Mercury’s surface once exploded in volcanoes

Two volcanic vents (center) on the floor of Mercury’s Kipling crater are shown in this false-color MESSENGER image. Volcanic ash appears in brown. 

Johns Hopkins University Applied Physics Laboratory/Carnegie Institution of Washington/Brown University/ NASA

Guest post by Christopher Crockett

Volcanoes erupted on Mercury for billions of years, according to new images from the MESSENGER spacecraft.  The pictures, published March 28 in Journal of Geophysical Research: Planets, show ancient vents and ash scattered within craters between 1 billion and 3.5 billion years old, suggesting that the volcanoes exploded over a long period of time.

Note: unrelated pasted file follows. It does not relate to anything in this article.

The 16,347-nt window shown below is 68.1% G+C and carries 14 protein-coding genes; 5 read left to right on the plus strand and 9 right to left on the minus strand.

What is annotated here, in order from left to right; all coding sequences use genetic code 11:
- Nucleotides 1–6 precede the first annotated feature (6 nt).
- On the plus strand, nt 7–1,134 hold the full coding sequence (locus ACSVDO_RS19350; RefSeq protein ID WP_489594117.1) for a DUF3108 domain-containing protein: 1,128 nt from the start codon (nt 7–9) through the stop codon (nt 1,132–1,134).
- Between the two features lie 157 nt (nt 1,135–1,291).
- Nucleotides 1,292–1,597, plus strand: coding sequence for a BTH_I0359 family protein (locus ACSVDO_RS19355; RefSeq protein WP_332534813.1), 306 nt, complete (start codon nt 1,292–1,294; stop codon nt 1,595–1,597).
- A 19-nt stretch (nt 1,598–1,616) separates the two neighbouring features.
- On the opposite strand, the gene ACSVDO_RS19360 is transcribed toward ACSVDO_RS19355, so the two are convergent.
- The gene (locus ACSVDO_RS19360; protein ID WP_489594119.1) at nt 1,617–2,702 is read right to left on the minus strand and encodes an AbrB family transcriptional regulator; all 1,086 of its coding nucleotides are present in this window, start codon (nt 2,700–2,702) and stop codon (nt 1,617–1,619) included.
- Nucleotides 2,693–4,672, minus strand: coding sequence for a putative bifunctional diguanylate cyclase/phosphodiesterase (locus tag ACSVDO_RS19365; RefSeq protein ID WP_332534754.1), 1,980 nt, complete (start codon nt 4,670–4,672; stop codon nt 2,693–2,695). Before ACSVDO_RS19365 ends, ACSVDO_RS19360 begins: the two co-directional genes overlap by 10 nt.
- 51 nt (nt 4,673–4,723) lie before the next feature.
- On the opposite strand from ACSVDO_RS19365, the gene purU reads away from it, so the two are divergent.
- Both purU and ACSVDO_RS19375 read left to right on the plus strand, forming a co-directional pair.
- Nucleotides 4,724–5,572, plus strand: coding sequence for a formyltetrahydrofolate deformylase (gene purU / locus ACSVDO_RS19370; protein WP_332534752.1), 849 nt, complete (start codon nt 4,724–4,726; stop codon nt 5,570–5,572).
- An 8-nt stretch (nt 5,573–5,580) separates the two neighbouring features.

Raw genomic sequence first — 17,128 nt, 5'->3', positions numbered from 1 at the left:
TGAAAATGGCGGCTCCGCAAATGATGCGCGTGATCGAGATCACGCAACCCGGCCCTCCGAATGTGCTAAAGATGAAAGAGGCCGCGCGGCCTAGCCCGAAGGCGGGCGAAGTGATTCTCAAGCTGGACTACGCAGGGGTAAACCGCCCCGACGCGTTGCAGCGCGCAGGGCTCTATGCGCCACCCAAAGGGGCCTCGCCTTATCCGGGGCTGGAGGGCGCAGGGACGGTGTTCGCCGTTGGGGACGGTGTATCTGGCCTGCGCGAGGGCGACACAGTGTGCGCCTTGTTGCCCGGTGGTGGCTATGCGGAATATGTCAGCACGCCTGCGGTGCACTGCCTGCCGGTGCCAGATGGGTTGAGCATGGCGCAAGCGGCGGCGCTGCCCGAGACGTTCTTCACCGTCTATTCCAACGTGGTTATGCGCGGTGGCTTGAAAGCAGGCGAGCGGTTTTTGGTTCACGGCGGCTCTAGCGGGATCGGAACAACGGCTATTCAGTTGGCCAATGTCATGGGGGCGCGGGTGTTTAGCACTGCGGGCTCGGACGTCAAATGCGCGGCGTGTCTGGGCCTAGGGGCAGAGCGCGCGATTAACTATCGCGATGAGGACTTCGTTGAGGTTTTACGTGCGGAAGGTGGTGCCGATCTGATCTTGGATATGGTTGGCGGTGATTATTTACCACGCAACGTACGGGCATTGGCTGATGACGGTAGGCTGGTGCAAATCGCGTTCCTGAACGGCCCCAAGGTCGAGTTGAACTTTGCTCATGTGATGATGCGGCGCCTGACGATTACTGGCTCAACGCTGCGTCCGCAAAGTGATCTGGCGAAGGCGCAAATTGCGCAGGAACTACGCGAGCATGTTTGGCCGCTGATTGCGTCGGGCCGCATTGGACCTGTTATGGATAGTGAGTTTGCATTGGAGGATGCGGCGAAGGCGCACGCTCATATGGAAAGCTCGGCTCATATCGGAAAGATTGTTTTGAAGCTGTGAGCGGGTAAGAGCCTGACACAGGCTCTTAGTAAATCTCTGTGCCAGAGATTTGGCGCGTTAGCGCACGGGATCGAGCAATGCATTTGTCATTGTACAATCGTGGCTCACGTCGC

Sustained volcanism indicates that Mercury kept volatiles — compounds with low boiling points like water — for longer than previously thought. A rich supply of volatiles suggests that Mercury escaped the cataclysmic collisions or erosion caused by the sun that researchers use to explain the planet’s oversized iron core. 

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